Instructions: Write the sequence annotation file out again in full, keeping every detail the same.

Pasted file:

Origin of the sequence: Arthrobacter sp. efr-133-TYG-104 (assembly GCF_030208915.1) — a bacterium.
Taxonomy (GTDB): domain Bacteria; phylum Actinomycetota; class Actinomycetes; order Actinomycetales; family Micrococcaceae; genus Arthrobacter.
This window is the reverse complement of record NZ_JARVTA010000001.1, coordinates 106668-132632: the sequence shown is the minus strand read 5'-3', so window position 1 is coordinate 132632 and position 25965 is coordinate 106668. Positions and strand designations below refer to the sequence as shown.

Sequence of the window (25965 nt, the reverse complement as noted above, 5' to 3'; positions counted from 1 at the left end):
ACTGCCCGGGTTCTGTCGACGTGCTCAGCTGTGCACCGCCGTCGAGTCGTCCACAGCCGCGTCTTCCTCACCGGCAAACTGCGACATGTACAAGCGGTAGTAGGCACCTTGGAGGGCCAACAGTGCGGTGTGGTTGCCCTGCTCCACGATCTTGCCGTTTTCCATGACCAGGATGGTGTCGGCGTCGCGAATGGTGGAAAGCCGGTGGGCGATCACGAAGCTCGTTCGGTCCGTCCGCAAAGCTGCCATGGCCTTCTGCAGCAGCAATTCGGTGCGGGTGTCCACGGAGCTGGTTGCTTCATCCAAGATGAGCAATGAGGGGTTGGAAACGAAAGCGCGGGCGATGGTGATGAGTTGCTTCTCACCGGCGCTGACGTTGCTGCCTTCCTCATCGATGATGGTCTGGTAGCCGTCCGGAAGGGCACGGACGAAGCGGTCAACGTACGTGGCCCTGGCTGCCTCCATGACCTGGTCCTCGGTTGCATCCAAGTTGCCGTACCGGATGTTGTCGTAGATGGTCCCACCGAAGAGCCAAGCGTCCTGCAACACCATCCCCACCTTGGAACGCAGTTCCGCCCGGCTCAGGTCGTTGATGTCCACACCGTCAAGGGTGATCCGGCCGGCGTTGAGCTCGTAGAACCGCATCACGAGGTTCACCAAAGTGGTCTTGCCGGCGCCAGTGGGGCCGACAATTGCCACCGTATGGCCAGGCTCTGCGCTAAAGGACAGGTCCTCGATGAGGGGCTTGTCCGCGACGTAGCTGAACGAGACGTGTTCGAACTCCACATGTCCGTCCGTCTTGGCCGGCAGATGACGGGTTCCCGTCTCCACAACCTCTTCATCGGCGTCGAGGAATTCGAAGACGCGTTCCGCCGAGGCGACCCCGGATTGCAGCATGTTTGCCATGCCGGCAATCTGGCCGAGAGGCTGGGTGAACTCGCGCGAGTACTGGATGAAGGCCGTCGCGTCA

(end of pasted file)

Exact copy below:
Origin of the sequence: Arthrobacter sp. efr-133-TYG-104 (assembly GCF_030208915.1) — a bacterium.
Taxonomy (GTDB): domain Bacteria; phylum Actinomycetota; class Actinomycetes; order Actinomycetales; family Micrococcaceae; genus Arthrobacter.
This window is the reverse complement of record NZ_JARVTA010000001.1, coordinates 106668-132632: the sequence shown is the minus strand read 5'-3', so window position 1 is coordinate 132632 and position 25965 is coordinate 106668. Positions and strand designations below refer to the sequence as shown.

Sequence of the window (25965 nt, the reverse complement as noted above, 5' to 3'; positions counted from 1 at the left end):
ACTGCCCGGGTTCTGTCGACGTGCTCAGCTGTGCACCGCCGTCGAGTCGTCCACAGCCGCGTCTTCCTCACCGGCAAACTGCGACATGTACAAGCGGTAGTAGGCACCTTGGAGGGCCAACAGTGCGGTGTGGTTGCCCTGCTCCACGATCTTGCCGTTTTCCATGACCAGGATGGTGTCGGCGTCGCGAATGGTGGAAAGCCGGTGGGCGATCACGAAGCTCGTTCGGTCCGTCCGCAAAGCTGCCATGGCCTTCTGCAGCAGCAATTCGGTGCGGGTGTCCACGGAGCTGGTTGCTTCATCCAAGATGAGCAATGAGGGGTTGGAAACGAAAGCGCGGGCGATGGTGATGAGTTGCTTCTCACCGGCGCTGACGTTGCTGCCTTCCTCATCGATGATGGTCTGGTAGCCGTCCGGAAGGGCACGGACGAAGCGGTCAACGTACGTGGCCCTGGCTGCCTCCATGACCTGGTCCTCGGTTGCATCCAAGTTGCCGTACCGGATGTTGTCGTAGATGGTCCCACCGAAGAGCCAAGCGTCCTGCAACACCATCCCCACCTTGGAACGCAGTTCCGCCCGGCTCAGGTCGTTGATGTCCACACCGTCAAGGGTGATCCGGCCGGCGTTGAGCTCGTAGAACCGCATCACGAGGTTCACCAAAGTGGTCTTGCCGGCGCCAGTGGGGCCGACAATTGCCACCGTATGGCCAGGCTCTGCGCTAAAGGACAGGTCCTCGATGAGGGGCTTGTCCGCGACGTAGCTGAACGAGACGTGTTCGAACTCCACATGTCCGTCCGTCTTGGCCGGCAGATGACGGGTTCCCGTCTCCACAACCTCTTCATCGGCGTCGAGGAATTCGAAGACGCGTTCCGCCGAGGCGACCCCGGATTGCAGCATGTTTGCCATGCCGGCAATCTGGCCGAGAGGCTGGGTGAACTCGCGCGAGTACTGGATGAAGGCCGTCGCGTCA